Animals in Celtic Designs

Bird
Bird
The flight of birds is considered a bridge between the worlds (this world, earth, and water). Birds are also viewed as symbols of message bearers.

Bull
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The bull symbolizes strong will.

Butterfly
Common Tiger Butterfly on Yellow Flower in Phuket Thailand
The butterfly spans many cultures as a symbol of transformation, inspiration, and rebirth.

Cat
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The cat represents the guardian of the otherworld.

Dog
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The dog symbolizes loyalty and the strong bond of companionship felt between human and animal. Also to be considered good luck, the symbol of the dog was commonly found in Celtic art and decor.

Dolphin
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The dolphin became a symbol of frienship, good luck, and intelligence. The appearance of the dolphins off the coast of Ireland urged the Celts to contemplate the sea, which was an unknown universe.

Dragon
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The dragon is a guardian of treasures. The Celtic dragon is also traditionally associated with military matters. It stands for armed forces and sometimes even becomes a hero.

Goose
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The Celtic symbolism of the goose deals witho ur own migratory and transitory nature. The goose is also a strong symbol of hearth and home, returning to the same place each spring, so the symbol was displaced to encourage the safe return of the Celtic warrior.

Griffin
Griffin-badge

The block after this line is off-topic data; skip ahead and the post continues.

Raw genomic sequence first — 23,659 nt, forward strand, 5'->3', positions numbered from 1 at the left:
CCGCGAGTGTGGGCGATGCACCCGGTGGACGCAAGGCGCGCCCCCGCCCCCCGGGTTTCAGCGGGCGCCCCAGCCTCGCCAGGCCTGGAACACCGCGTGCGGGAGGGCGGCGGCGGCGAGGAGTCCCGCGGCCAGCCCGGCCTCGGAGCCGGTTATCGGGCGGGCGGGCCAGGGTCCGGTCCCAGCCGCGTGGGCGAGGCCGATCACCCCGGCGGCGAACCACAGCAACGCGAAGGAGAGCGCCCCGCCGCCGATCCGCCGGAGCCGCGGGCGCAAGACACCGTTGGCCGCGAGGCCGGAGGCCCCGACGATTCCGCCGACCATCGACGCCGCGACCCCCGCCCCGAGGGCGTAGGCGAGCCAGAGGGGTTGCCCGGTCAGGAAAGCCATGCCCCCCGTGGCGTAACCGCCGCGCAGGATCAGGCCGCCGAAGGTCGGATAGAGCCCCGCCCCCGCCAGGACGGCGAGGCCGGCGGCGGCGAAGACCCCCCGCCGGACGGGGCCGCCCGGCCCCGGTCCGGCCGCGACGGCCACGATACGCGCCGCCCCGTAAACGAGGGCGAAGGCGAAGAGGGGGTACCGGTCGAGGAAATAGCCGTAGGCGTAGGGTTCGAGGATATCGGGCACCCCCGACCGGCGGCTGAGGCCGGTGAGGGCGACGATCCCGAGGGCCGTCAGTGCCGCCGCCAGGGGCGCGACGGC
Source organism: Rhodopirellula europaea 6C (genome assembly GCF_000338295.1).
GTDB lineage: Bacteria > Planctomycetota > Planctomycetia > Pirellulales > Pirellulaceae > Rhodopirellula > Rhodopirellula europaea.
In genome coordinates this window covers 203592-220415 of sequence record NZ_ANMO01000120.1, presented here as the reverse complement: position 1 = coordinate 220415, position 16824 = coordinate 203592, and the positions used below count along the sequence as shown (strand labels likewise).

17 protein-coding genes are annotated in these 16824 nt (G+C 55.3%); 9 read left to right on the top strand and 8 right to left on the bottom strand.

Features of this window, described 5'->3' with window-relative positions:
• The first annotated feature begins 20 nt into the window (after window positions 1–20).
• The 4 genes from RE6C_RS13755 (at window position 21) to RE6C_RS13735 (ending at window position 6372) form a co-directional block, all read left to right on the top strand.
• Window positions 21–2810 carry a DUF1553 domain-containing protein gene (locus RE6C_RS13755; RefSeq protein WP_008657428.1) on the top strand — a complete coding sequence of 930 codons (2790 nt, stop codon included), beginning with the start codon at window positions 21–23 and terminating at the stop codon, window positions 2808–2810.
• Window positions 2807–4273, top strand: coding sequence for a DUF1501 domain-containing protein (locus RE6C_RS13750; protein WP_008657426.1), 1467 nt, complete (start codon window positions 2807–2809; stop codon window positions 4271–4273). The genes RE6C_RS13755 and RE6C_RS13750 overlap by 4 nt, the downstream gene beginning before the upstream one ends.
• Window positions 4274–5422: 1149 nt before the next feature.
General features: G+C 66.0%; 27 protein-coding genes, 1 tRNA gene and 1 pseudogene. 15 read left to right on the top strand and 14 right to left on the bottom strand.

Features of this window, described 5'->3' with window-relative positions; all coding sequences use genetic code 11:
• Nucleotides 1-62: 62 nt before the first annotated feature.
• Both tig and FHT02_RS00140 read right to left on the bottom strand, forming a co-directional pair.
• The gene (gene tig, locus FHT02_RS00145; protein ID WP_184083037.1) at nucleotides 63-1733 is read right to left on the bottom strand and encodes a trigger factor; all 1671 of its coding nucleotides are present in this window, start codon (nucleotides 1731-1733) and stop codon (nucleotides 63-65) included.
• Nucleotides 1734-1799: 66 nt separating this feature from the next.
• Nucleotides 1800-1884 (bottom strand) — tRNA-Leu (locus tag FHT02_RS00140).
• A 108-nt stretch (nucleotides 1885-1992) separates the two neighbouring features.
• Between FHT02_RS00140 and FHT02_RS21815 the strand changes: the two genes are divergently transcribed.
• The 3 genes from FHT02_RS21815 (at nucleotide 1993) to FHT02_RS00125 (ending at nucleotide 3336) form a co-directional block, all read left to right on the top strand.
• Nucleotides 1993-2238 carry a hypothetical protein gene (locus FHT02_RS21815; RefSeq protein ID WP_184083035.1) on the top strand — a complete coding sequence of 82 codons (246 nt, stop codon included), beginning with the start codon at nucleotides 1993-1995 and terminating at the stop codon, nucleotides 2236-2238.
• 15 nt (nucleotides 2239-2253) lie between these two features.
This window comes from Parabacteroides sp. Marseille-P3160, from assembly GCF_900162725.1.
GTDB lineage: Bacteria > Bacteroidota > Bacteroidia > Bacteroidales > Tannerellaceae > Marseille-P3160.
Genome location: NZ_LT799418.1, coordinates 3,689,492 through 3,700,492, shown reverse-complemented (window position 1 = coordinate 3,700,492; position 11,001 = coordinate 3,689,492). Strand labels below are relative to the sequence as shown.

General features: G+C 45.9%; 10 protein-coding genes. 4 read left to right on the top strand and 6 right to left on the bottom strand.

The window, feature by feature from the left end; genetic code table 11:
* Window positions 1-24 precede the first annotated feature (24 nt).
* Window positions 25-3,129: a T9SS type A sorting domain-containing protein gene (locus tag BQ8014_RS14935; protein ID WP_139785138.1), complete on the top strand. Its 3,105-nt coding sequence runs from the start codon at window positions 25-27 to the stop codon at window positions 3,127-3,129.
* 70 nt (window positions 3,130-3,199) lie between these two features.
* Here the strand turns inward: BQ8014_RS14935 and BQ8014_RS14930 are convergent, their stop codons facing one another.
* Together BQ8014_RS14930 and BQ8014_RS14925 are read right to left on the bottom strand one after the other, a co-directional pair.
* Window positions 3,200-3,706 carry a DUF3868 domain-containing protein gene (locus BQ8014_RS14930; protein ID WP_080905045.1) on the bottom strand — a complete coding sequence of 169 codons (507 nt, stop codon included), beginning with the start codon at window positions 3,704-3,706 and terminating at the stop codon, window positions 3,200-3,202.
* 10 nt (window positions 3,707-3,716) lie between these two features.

Griffins (Part eagle and part lion) are the guardians and protectors of life. They remain loyal to their protection in the afterlife.

Salmon
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The salmon are associated with wisdom and prophesy.

Snake
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Snakes are seen in Celtic symbolism as a multifaceted symbol that represents fertility, creation, and healing.

If you want me to go into more detail about any of these animals, or any animals not included, please comment!

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Irish Stoat

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The stoat is one of the fiercest predators and is active by day and by night; it relentlessly tracks its prey by scent, and apparently it licks the blood off its prey’s fur leading to the old wives tale that it sucks blood. The victim is killed by pouncing on it and biting deeply into the back of the neck near the base of the skull. It was virtually driven to extinction in the 1950s when myxomatosis was introduced, as rabbits are its main source of prey. It was only the fact that stoats eat many other types of prey, even insects, that it was able to survive. A stoat’s hunting ground is usually about 50 acres although it can be more if prey is scarce. Its den is a rock crevice or a disused rabbit burrow and it normally lives alone. In winter, the coat of the stoat turns white all except for the tip of its tail which is black. In Northern Scotland, the change is complete. However, in England and Ireland, the fur remains creamy with white under parts. Stoats don’t like to be out in the open and so tend to hunt along ditches, hedgerows, and walls or through meadows and marshes. They search each likely area systematically, often running in a zigzag pattern. Although protected in Eire, they are not protected in the rest of the United Kingdom. They eyes of the young or kittens do not open until they are about a month old and they are covered in fine white fur with it being thicker at the scruff of the neck so that the mother can carry them without her teeth penetrating the skin.